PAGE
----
The Looming Islamist Threat… in Latin America

Iran’s Velayat 94 military exercise, January 2016. Wikimedia Commons/Creative Commons/Erfan Kouchari

And money freed up by the Iran deal will only make things worse.

Ties between radical Islamic forces and Latin American state (and nonstate) actors have also already hit U.S. shores, which is why prioritizing this issue is long overdue. U.S. officials managed to tie the Iranian elite military unit, the Quds Force, to a failed attempt to try and hire Mexican cartels to assassinate the Saudi ambassador to Washington in October 2011. Hezbollah-affiliated individuals are also trying to use the U.S. banking system to launder ill-gotten gains from drug trafficking in collaboration with Latin American cartels, as law enforcement officials put a halt to this money laundering activity in Miami back in October 2016.

It is absolutely critical that a Trump administration work closely with congressional leaders, such as Rep. Robert Pittenger, vice chairman of the Task Force to Investigate Terrorism Financing of the House Financial Services Committee, along with Rep. Ileana Ros-Lehtinen, Sen. Marco Rubio and Sen. Jeanne Shaheen, among others, who are well-versed in and passionate about stopping radical Islamic terrorism in Latin America. Trump should also look at the conclusions of the Task Force to Investigate Terrorism Financing report from December 2016, which concluded that the U.S. Department of the Treasury needs more resources to be at the forefront of preventing and combatting terror finance.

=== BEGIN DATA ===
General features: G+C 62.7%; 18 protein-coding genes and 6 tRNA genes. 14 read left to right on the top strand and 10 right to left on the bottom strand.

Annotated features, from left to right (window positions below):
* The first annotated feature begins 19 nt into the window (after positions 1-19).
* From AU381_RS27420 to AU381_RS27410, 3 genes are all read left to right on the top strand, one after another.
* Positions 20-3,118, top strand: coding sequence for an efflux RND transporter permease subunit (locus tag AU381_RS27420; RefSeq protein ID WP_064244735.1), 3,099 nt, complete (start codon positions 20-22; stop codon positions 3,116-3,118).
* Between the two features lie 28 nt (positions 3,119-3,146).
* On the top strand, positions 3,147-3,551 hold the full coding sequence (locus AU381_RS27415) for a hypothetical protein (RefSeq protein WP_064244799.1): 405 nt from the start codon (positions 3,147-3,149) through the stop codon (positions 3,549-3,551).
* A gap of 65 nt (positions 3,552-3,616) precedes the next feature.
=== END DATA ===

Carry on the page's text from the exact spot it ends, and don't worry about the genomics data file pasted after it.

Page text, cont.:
President Trump campaigned on both strong support for Israel and a commitment to defeat radical Islamic terrorism across the world. If a Trump administration is serious about following through on those two promises, then it must invest the necessary resources into eliminating the threat of radical Islamic terrorism emanating from Latin America. Given that Argentina’s President Mauricio Macri (inaugurated in December 2015) and Brazil’s President Michel Temer (who came to power in August 2016) are relatively new at their respective jobs, Trump should be able to build a strong and fresh relationship with the two leaders in defeating radical Islamic terrorism in the Tri-Border Area. There can be no safe haven for radical Islam, especially in the same hemisphere as the United States.

J.P. Carroll is a freelance national security and foreign affairs reporter based in Washington, DC, with a particular focus on U.S. relations with Latin America and Europe. Follow him on Twitter @JPCarrollDC1.

Image: Iran’s Velayat 94 military exercise, January 2016. Wikimedia Commons/Creative Commons/Erfan Kouchari

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